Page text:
Rivian Vehicles has received certification from three agencies, the final hurdle that allows the electric automaker to sell and distribute its R1T pickup trucks and R1S SUVs in all 50 US states.
Rivian confirmed to Nerdshala in an email that the vehicles are fully certified by the National Highway Traffic Safety Administration, the Environmental Protection Agency and the California Air Resources Board. Bloomberg also reported That Rivian has got regulatory approval to deliver the vehicle to the customers.
Rivian has a direct sales model wherein customers can order their vehicles online. Dealer protection laws in many states prevent companies like Rivian from having their stores where customers can take a test drive and learn about financing options. However, there are no restrictions on customers ordering online from those states.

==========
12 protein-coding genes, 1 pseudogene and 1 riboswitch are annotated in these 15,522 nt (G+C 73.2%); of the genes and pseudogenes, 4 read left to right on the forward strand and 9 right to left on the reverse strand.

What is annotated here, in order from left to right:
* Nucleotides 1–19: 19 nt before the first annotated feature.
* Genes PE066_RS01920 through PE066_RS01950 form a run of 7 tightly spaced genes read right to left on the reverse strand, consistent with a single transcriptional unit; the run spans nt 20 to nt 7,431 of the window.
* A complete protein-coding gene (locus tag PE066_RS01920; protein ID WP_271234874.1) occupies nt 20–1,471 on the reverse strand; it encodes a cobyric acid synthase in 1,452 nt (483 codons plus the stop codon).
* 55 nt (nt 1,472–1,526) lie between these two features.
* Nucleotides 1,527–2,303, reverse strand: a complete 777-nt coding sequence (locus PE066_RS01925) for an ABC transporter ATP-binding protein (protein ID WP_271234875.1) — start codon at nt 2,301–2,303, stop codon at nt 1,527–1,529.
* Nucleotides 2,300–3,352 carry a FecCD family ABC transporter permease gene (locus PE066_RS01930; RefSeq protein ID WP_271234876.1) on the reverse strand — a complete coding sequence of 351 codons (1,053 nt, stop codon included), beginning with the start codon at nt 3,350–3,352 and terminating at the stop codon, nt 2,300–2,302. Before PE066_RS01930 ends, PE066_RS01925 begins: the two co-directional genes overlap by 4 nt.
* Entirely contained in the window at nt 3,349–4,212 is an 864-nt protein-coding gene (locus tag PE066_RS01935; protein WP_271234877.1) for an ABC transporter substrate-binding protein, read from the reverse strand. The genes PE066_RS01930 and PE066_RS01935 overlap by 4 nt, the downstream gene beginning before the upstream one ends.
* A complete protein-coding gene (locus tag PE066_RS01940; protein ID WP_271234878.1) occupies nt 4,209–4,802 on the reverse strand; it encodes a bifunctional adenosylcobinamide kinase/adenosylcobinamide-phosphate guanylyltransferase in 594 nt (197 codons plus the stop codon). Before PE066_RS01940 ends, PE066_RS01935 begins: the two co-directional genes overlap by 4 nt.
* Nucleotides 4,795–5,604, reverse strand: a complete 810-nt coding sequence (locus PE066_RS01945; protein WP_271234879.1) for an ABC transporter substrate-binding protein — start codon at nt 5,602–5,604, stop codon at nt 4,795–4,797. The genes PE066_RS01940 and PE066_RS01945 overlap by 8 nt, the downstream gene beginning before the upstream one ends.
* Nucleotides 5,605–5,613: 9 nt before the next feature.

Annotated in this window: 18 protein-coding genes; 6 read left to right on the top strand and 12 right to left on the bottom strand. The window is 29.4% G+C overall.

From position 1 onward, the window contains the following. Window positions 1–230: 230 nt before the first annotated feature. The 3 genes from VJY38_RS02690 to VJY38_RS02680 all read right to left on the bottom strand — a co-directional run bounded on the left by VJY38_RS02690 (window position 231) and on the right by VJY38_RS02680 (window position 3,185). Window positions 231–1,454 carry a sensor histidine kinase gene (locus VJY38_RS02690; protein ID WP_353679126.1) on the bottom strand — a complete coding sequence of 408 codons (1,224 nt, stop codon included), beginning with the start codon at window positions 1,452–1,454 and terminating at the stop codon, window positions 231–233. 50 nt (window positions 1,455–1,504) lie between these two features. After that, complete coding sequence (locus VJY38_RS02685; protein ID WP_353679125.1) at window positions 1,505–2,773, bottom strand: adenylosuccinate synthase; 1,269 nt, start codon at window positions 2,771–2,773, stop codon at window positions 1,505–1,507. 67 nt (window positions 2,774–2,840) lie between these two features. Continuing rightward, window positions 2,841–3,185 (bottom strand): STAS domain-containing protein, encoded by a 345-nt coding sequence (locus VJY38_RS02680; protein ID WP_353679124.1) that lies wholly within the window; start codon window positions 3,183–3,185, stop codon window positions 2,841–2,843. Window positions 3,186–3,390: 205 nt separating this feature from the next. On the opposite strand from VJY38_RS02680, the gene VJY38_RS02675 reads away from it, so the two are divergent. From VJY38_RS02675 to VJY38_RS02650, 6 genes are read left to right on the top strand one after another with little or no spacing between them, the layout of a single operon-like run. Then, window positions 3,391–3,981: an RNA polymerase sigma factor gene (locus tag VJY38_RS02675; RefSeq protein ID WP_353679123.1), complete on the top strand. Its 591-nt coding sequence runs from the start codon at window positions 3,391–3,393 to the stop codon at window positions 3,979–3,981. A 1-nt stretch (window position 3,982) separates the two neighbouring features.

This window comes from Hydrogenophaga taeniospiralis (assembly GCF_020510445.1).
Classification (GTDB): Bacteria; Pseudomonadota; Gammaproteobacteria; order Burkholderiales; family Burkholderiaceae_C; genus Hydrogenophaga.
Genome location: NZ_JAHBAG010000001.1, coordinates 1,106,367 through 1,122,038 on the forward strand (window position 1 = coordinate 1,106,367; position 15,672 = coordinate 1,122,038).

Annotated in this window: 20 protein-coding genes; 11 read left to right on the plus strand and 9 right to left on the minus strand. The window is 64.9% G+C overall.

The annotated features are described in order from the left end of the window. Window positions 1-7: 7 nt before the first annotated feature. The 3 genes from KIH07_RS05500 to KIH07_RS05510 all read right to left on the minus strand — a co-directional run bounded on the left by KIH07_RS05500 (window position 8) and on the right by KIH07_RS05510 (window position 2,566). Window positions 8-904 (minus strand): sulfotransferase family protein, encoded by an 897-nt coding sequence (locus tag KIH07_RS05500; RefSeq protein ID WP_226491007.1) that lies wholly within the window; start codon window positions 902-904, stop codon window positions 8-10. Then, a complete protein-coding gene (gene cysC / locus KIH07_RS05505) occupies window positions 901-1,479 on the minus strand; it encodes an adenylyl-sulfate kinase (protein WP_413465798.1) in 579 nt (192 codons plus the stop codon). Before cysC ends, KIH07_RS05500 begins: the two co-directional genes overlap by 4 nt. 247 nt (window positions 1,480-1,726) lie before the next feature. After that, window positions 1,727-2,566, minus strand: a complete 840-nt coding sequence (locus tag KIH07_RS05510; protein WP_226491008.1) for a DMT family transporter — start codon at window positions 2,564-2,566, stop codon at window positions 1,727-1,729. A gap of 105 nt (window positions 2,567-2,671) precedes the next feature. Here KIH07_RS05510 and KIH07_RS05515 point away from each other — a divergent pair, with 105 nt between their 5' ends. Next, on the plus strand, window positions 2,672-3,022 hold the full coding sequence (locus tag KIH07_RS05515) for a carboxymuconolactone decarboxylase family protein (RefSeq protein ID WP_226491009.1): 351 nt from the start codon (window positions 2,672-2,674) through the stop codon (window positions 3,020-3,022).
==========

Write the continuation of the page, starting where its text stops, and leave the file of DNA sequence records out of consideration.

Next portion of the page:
Today 22 states allow all automakers to sell vehicles to customers, As per NRDC. In those states, Rivian can set up stores, display vehicles, offer test rides and, importantly, discuss financing. The other 11 states only allow Tesla, which also has a direct sales model, to sell vehicles, often in limited locations throughout the state.
Rivian plans to start deliveries of the R1T Launch Edition this month. The deliveries of the R1S SUV are expected this year.
Verification of certifications from state and two federal agencies followed a trio of announcements over the past several weeks, including the first production Rivian R1T electric pickup truck “Rivian Blue” which went into normal assembly Tuesday morning at the company’s factory. closing the line. , Illinois. The company’s two vehicles also received official EPA ranges of 314 miles for the first edition version of its all-electric R1T pickup truck and 316 miles for the R1T SUV.
It all follows Rivian filing paperwork confidentially with the U.S. Securities and Exchange Commission to go public. The company, backed by several institutional and strategic investors, including Ford and Amazon, does not have a size and price range for the proposed offering.
Sources familiar with Rivian’s IPO plans said the company has yet to begin a “roadshow,” a process in which an underwriting firm and company management make a series of presentations to potential investors before going public.